My Mac can't access the internet and my dad has an old laptop whose CD drive doesn't work very well. I start off on the Mac and try to make an .iso and then an .img file from the original disks using the Terminal and burn it onto a pen drive. I try it all out, but the Acer won't even try to boot from it. Hmm. Poopy. Something's up.

I'm worried because I only have a 500 MB flash drive my mother lent me for this task (when you are constantly and rigorously cleaning out your drives, repositories  and clouds like I do, you might not need more space than that, so I don't even own a bigger Flash Drive back in HK). But then I research the problem on my iPad and realize the Bios may need to be flashed, and that the Acer may have trouble booting from anything other than the HDD without that flash.

Flash a Bios? Uhhh... Well... I've never done that. Ever. I mean I think I installed a Bios update once on a Dell, but it was safe and secure and part of some regular update... thing I mean... I mean...

I have no idea what I'm getting into, but I am determined to save my Acer. Because people like me don't just roll over and give up.

I find some extremely complicated sounding instructions on a web forum that say I need to download a bios update from the acer website, rename several of the files inside, pull them into a flash drive, put the flash drive in the left USB slot on the laptop, and then hold Fn+Esc while powering on my computer in order to flash the Bios.

See: (

Okay. I tried that. Now I try to boot from the USB and... DARN! IT doesn't work! What could be wrong? Maybe it has to do with that 500 MB limit. I ask my dad for a bigger Flash drive, which he supplies, and then I transfer over into Windows. Maybe the different 'ideology' behind Windows will help me overcome whatever wall I hit with the mac. I mean, of course it could just be that I was using too small a device when I created the .iso/.img. But on the other hand perhaps I really did need some 3rd party softward like Ubuntu, and the Mac is internet-less, so installing things is more of a hassle.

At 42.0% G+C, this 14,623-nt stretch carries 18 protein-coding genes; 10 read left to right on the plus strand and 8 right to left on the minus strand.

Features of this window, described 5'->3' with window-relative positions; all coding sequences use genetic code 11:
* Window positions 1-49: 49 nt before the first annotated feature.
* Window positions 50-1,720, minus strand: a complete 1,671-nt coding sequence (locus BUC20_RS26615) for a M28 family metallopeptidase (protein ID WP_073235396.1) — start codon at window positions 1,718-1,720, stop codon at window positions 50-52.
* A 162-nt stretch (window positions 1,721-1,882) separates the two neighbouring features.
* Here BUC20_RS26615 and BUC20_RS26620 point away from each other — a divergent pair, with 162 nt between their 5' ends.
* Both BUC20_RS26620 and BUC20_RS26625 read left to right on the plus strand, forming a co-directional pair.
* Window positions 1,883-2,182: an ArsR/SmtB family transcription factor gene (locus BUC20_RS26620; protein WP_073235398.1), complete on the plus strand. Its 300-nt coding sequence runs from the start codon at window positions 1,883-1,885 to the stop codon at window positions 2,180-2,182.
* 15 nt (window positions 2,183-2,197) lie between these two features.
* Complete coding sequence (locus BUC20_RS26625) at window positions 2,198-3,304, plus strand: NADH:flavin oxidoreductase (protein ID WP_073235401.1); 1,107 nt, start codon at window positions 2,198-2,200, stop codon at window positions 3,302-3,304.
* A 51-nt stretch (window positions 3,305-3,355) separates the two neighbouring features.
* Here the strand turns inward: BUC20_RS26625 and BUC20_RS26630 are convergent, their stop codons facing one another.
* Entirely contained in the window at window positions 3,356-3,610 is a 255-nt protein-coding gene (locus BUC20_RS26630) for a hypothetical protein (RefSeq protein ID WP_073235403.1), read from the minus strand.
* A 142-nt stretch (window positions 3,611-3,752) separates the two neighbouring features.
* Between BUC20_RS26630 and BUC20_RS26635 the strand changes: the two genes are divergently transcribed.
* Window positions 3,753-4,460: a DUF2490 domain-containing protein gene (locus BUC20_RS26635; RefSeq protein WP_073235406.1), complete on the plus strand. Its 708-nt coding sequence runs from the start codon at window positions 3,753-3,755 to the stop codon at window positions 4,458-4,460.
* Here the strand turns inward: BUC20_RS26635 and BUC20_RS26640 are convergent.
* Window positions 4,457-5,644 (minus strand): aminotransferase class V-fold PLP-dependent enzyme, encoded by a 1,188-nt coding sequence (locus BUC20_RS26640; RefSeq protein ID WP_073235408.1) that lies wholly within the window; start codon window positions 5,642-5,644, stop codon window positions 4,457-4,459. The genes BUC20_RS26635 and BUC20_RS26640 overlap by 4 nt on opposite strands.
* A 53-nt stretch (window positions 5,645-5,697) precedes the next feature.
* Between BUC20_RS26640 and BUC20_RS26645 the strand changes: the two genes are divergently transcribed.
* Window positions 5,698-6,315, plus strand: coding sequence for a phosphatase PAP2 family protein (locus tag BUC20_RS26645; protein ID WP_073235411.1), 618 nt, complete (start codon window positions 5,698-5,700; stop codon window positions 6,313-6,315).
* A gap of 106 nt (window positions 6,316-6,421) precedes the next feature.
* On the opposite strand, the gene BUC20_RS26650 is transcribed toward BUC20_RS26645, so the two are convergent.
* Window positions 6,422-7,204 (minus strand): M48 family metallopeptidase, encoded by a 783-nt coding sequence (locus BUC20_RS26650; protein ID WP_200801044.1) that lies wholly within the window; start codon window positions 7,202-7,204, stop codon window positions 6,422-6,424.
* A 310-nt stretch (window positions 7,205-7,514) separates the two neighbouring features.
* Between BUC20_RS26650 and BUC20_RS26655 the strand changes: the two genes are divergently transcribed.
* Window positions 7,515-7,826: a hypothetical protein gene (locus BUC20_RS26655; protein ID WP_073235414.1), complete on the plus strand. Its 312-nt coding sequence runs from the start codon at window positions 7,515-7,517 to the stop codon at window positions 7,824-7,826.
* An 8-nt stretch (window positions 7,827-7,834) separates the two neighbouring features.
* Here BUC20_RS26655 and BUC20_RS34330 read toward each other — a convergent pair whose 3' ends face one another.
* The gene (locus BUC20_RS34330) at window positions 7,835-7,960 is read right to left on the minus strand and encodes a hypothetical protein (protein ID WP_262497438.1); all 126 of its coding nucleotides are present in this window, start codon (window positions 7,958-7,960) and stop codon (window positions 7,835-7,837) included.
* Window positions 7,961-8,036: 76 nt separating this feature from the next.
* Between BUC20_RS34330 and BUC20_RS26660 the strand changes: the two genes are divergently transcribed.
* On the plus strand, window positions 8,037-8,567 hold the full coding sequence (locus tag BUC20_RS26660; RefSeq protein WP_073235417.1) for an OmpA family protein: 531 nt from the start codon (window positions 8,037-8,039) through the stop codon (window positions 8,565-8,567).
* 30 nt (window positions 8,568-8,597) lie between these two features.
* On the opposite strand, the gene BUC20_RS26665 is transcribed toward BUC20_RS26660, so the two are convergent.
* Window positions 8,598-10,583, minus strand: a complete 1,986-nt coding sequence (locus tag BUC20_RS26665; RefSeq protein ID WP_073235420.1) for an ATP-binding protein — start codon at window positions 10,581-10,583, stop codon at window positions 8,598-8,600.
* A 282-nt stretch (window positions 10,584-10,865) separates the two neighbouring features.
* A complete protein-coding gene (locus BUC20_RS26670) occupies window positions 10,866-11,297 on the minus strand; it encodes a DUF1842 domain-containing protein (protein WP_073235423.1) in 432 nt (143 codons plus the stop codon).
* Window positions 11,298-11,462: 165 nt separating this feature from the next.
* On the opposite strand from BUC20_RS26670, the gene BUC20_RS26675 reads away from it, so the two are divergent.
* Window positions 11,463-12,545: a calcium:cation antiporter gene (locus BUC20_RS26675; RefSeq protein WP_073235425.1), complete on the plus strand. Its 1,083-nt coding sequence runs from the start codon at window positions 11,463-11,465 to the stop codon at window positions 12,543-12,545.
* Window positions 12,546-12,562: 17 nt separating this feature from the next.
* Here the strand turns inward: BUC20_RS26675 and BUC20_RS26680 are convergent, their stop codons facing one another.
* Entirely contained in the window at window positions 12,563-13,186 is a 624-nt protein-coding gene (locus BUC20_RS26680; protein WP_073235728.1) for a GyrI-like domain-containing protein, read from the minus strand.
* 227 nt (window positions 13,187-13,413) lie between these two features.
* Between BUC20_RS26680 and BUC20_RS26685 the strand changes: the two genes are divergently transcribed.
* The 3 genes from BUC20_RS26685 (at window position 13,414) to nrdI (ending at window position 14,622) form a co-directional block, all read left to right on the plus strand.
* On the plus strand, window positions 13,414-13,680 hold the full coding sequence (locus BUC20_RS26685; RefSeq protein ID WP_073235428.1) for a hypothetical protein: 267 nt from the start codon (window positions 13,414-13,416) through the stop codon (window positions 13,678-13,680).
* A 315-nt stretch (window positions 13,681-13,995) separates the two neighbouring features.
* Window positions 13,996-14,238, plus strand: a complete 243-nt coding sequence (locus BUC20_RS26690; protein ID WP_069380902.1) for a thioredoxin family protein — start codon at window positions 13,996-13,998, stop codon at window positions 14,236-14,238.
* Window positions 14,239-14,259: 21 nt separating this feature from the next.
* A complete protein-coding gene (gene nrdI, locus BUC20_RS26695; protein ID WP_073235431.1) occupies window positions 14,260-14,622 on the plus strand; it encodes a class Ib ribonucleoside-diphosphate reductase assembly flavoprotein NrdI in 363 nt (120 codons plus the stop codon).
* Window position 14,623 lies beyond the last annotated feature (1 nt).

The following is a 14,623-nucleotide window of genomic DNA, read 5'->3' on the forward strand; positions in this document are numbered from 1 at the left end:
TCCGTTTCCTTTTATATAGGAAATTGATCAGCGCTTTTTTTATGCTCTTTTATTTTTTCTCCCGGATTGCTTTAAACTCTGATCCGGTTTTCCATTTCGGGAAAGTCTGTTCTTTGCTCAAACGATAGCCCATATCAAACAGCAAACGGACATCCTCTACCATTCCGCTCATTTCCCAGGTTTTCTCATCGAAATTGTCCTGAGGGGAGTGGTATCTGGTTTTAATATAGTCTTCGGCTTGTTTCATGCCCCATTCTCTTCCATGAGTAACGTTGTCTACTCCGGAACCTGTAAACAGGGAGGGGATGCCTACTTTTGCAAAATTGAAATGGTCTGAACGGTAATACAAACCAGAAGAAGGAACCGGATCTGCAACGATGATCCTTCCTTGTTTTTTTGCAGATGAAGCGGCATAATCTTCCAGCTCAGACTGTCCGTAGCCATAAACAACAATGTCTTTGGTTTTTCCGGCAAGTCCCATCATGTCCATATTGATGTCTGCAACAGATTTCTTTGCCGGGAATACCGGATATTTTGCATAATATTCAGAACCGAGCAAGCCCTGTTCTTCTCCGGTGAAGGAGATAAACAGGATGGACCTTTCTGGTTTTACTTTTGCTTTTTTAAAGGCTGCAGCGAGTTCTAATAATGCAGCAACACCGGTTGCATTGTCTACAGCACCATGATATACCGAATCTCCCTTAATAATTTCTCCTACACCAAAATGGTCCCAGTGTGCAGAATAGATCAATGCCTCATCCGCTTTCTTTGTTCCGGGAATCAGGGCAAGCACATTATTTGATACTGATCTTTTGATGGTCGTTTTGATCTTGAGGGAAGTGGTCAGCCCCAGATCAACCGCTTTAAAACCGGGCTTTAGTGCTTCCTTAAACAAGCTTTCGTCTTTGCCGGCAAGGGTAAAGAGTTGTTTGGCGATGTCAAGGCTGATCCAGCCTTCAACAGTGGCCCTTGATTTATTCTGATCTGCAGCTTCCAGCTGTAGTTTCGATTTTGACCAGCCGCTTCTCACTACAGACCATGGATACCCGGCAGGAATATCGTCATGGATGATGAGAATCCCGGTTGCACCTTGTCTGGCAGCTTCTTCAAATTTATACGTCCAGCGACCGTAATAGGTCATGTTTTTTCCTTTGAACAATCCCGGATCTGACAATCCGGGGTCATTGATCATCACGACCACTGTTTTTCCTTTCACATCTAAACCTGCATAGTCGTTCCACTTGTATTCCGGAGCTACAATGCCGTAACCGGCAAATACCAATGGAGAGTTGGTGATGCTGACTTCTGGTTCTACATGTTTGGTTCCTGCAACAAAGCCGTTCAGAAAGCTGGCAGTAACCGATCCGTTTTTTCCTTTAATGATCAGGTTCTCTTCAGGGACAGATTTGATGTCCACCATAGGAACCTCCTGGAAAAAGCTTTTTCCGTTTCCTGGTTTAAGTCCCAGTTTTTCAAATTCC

I pull out the laptop Dad had offered to let me use, which has about the same specs as my Acer despite being a whole bunch larger and heavier, and slower (It's running Windows 7 instead of my Acer's trimmed down XP). I start looking for some information online. A lot of guides want me to manually push around files for whom the download links have already expired. That's no good. At last I stumble upon a program called WinSetupFromUSB. It feels like the creators don't speak English as their first language, and their 'home page' is a forum posting, but on the other hand it should be able to take care of everything I need.

I test out a few XP disks at home, conscious each time that I am using a computer with an 'iffy' DVD drive now, and that if it goes, I will have no recourse other than to retreat to the Mac and send software to it via the 500 MB USB my mum had lent me. Either that or I could try torrenting, since I already have a XP license. I wonder if it matters what service pack I use, or if all of them will get me equal results. It turns out that a SP3 copy is the only kind that plays nice with WinSetupFromUSB. I get all ready to make the USB bootable with Windows XP. I set up my options following an online tutorial and press "GO!"

WinSetupFromUSB fails from the get go. It tells me can't copy some file from the MBR, which I understand to mean Master Boot Record, and either means that I should be using a different format, or else that the solution I'm looking for is a Fat32 based solution. Eh. I start searching for the error message online, and I come across a forum post. In it, someone is trying to make a USB stick bootable for Windows 7. The replier answers that it doesn't matter what software the user is trying to put on the USB, the problem is with the USB itself. He recommends downloading RMPrepUSB and using it to A) Format the USB stick and B) copy the missing MBR related file over to the USB stick using a button on the RMPrepUSB interface.